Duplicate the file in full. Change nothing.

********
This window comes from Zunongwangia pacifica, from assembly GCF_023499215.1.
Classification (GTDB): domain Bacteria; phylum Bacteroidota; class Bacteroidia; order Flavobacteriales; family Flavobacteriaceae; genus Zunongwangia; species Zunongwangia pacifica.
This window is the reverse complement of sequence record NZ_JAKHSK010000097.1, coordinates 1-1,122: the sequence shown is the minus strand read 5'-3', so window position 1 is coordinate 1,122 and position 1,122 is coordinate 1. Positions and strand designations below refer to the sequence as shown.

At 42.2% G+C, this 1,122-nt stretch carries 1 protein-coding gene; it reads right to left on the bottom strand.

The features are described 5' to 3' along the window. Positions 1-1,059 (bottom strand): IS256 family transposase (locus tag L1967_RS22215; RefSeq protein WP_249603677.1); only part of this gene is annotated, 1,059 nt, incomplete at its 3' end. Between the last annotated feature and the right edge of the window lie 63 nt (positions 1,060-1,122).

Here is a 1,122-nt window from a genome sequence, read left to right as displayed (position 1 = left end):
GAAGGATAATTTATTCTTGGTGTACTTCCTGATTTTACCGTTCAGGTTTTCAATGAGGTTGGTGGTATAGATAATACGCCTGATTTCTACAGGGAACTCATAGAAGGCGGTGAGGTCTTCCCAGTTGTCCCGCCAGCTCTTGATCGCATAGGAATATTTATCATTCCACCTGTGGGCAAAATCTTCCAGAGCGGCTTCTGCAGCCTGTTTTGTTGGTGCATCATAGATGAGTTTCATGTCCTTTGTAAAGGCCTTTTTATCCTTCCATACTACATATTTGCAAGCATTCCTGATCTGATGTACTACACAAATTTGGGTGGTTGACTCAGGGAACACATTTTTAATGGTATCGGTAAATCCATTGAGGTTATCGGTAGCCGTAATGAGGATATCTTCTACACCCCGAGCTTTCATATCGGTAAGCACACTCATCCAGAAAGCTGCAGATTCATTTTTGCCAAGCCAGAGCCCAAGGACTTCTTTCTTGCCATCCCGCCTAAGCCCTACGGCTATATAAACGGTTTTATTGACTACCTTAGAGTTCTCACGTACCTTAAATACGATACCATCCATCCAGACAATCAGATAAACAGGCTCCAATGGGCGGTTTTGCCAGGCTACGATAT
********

This window comes from Zunongwangia pacifica, from assembly GCF_023499215.1.
Classification (GTDB): domain Bacteria; phylum Bacteroidota; class Bacteroidia; order Flavobacteriales; family Flavobacteriaceae; genus Zunongwangia; species Zunongwangia pacifica.
This window is the reverse complement of sequence record NZ_JAKHSK010000097.1, coordinates 1-1,122: the sequence shown is the minus strand read 5'-3', so window position 1 is coordinate 1,122 and position 1,122 is coordinate 1. Positions and strand designations below refer to the sequence as shown.

At 42.2% G+C, this 1,122-nt stretch carries 1 protein-coding gene; it reads right to left on the bottom strand.

The features are described 5' to 3' along the window. Positions 1-1,059 (bottom strand): IS256 family transposase (locus tag L1967_RS22215; RefSeq protein WP_249603677.1); only part of this gene is annotated, 1,059 nt, incomplete at its 3' end. Between the last annotated feature and the right edge of the window lie 63 nt (positions 1,060-1,122).

Here is a 1,122-nt window from a genome sequence, read left to right as displayed (position 1 = left end):
GAAGGATAATTTATTCTTGGTGTACTTCCTGATTTTACCGTTCAGGTTTTCAATGAGGTTGGTGGTATAGATAATACGCCTGATTTCTACAGGGAACTCATAGAAGGCGGTGAGGTCTTCCCAGTTGTCCCGCCAGCTCTTGATCGCATAGGAATATTTATCATTCCACCTGTGGGCAAAATCTTCCAGAGCGGCTTCTGCAGCCTGTTTTGTTGGTGCATCATAGATGAGTTTCATGTCCTTTGTAAAGGCCTTTTTATCCTTCCATACTACATATTTGCAAGCATTCCTGATCTGATGTACTACACAAATTTGGGTGGTTGACTCAGGGAACACATTTTTAATGGTATCGGTAAATCCATTGAGGTTATCGGTAGCCGTAATGAGGATATCTTCTACACCCCGAGCTTTCATATCGGTAAGCACACTCATCCAGAAAGCTGCAGATTCATTTTTGCCAAGCCAGAGCCCAAGGACTTCTTTCTTGCCATCCCGCCTAAGCCCTACGGCTATATAAACGGTTTTATTGACTACCTTAGAGTTCTCACGTACCTTAAATACGATACCATCCATCCAGACAATCAGATAAACAGGCTCCAATGGGCGGTTTTGCCAGGCTACGATAT